Luang Nam Tha province in the northwest has the largest amount of total hectares under rubber cultivation, while plantations are sprouting up in other northern provinces such as Udomxai and Pongsali and especially in Bokeo, adjoining Myanmar, along the almost finished Route 3 that will connect southern China to northern Thailand. A 2006 survey by the Forestry Research Center found nationwide a total of 11,778 hectares was already under rubber tree cultivation, with a total of 181,840 ha in new plantations planned.
One knowledgeable source estimated that at present more than 10,000 hectares of rubber had been planted in Luang Nam Tha province, compared with 400 hectares in 1994 according to NAFRIL. The number of hectares in nearby Vieng Poukha, including a 3,000 hectares spread granted by the government to a Sino-Lao consortium, and Na Lae districts is also growing rapidly.
Lao farmers earn anywhere between US$6,000 and $8,000 per hectares per year from rubber growing, considerably more than they would earn through traditional rice farming, non-timber forest products and even eco-tourism. The average rubber plantation in 2006 produced 1,360 kilograms of latex per hectare for a profit of around US$880, according to NAFRIL. In comparison, rice yielded 1,500 kilograms per hectare for a profit of $146 and opium 8 kilograms for $903 profit.
Division of labor
This has made rubber cultivation very attractive to poor, previously subsistence Lao farmers. Rubber investment in Laos largely falls under three general schemes: individual farmers, farmer associations and rubber companies. Individual farmers who grow rubber generally provide all the inputs and labor themselves, seek out their own markets and bear all the risks if the crop fails or world prices fall. Most of these farmers in Laos have relatives on the Chinese side of the border who have invested in plantations, provide technical knowledge and help access Chinese markets. Generally these plantations range in size anywhere between three and 25 hectares.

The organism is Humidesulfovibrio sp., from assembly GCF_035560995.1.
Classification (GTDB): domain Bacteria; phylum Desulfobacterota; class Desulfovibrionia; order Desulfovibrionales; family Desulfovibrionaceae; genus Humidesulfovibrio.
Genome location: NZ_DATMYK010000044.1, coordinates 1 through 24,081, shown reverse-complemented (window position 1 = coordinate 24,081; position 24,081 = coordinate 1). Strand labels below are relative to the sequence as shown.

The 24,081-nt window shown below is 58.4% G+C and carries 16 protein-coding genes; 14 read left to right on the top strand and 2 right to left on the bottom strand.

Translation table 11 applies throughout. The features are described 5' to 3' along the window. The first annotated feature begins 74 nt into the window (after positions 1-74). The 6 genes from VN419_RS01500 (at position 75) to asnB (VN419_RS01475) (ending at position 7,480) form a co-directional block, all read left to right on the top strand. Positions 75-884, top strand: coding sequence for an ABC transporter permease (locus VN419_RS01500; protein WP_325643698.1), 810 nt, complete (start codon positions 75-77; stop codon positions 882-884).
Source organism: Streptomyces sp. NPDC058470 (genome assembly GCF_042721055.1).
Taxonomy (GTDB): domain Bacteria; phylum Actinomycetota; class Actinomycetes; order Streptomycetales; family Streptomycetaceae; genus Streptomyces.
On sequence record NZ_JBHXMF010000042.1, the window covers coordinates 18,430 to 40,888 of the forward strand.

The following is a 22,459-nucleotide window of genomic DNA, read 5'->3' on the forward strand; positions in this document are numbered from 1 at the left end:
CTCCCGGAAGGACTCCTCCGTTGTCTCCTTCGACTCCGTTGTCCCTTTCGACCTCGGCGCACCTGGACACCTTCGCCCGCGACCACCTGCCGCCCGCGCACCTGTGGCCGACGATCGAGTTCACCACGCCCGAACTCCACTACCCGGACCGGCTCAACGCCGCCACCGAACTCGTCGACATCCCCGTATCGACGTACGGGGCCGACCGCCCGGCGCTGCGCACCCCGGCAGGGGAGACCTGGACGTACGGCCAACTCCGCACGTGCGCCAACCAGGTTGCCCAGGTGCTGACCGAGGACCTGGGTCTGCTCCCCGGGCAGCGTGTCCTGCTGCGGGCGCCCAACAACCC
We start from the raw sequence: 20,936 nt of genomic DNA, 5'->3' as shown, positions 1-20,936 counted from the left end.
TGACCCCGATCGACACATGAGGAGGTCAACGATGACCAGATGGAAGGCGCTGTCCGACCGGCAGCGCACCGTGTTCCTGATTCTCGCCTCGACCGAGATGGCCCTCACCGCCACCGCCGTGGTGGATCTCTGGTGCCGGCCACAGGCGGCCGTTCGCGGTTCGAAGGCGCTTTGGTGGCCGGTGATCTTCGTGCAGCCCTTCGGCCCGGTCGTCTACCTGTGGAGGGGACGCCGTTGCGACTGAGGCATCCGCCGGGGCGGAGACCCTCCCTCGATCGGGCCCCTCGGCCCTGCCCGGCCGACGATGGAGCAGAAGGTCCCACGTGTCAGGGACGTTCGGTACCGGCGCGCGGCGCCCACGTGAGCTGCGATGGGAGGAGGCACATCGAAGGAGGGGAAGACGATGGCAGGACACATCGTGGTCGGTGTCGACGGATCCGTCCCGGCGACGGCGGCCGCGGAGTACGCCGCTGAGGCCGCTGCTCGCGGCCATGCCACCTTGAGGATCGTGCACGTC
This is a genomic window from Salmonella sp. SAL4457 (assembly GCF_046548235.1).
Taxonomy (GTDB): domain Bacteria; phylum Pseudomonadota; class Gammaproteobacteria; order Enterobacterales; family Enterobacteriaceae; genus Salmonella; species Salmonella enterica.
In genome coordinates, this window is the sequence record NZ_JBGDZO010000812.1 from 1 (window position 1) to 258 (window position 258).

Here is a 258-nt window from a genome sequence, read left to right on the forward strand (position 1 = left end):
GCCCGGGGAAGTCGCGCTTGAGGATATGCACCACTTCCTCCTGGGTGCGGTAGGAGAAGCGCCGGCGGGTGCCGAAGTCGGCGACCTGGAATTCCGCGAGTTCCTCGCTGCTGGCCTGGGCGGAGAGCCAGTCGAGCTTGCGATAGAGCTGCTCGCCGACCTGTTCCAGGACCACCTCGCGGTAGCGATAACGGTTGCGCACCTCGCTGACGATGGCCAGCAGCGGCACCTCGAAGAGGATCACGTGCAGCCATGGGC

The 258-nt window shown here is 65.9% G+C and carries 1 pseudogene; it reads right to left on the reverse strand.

Under the farmer association scheme, each farmer is contracted by an association based within the village to work a piece of land. The labor is shared and at harvest farmers are paid for the amount of rubber received from the land they worked, minus a fee to the association. Rubber companies operate under government concessions or on contract with individual farmers or farmer associations. The largest operations involve land concessions granted either through the Lao government or the army.